McCaskey’s Hispanic College Day Draws a Great Crowd

By Alicia Ygarza, Alexander Sanchez-Cruz and Amber Brenner- 

50 colleges, numerous schools, and a large crowd of productive students.

Penn Manor student unload from the McCaskey-provided bus at McCaskey East for the Hispanic College Day. Photo by Amber Brenner.

Students, regardless of race, are headed toward a bright future in Lancaster County area schools.

McCaskey East High School held its first Hispanic College Day, calling to a large crowd of students from different schools and of different ethnicities.

According to Fred Lane, Director of Operations, the event was set up by the school district, and was sponsored by Career Council Inc. Career Council Inc. conducts 75 college expos around the U.S. Only a few are held in Pennsylvania including Philadelphia, however McCaskey’s was the only one held around Lancaster.

Penn Manor student, Adrian Viruet, fills out contact cards. Photo by Amber Brenner.

“I think the College Day is a good idea because students can explore colleges and see what they can offer Hispanics,” said Chad Wise, senior at Central York High School.

“It’s shocking that many Hispanics aren’t going to college, but this is good because it helps students. I’m happy that McCaskey is making an effort,” said Wise.

The Hispanic College Day exists because Hispanics are being undermined in the college world. McCaskey is making an effort to help the Hispanic students in each school in Lancaster County.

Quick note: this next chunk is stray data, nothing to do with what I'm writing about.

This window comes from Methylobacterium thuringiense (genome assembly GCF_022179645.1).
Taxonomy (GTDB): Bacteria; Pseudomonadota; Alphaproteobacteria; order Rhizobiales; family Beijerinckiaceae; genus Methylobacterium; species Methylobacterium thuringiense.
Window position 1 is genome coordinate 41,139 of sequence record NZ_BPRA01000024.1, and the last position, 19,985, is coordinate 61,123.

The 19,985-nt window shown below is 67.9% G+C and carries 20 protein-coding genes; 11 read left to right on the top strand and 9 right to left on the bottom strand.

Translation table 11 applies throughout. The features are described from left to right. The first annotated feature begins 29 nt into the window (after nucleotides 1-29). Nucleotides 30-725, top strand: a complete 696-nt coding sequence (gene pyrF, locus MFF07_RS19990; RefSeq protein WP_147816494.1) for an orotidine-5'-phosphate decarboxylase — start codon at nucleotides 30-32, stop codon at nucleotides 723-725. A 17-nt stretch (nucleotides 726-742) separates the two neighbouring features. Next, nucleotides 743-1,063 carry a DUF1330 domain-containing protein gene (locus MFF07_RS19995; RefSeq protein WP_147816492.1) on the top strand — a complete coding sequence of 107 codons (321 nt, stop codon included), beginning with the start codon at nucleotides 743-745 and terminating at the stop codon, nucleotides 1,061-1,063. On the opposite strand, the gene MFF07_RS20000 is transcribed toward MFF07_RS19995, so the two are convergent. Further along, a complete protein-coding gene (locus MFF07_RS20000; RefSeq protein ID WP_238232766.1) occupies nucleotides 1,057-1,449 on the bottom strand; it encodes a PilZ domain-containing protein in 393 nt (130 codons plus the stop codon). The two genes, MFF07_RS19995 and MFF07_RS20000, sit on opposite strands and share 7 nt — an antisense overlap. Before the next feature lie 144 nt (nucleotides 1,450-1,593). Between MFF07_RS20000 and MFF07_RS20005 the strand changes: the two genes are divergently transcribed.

However, some of the Hispanic students that attended the expo should not be undermined.

“I am planning to go to a four year college and major in criminal justice,” said Adrian Viruet, junior at Penn Manor.

“I plan on going to college for four years,” said Will Torres, senior at McCaskey.

Counselor, Mr. Yearsley, and administrator, Mrs. Cox at the Hispanic College Fair on Thursday, November 10. Photo by Amber Brenner.

One reason some students may not excel to college is because their parents never went to college.

“Neither of my parents went to college, and I wish they had because I would have more benefits,” said Robert Wolpert, senior at McCaskey.

When a person’s parents don’t go to college, they may experience a harder life because their parents do not work in a profession, therefore making less money.

The college expo was a success, and many of the students that attended had new thoughts about going to college.

“I learned about colleges I’ve never heard of. This really made me want to explore more minors and majors,” said Joziah Rodriguez, junior at Penn Manor.

“This made me more interested in college, and what I want to become,” said Wolpert, who plans to attend college but not immediately after high school.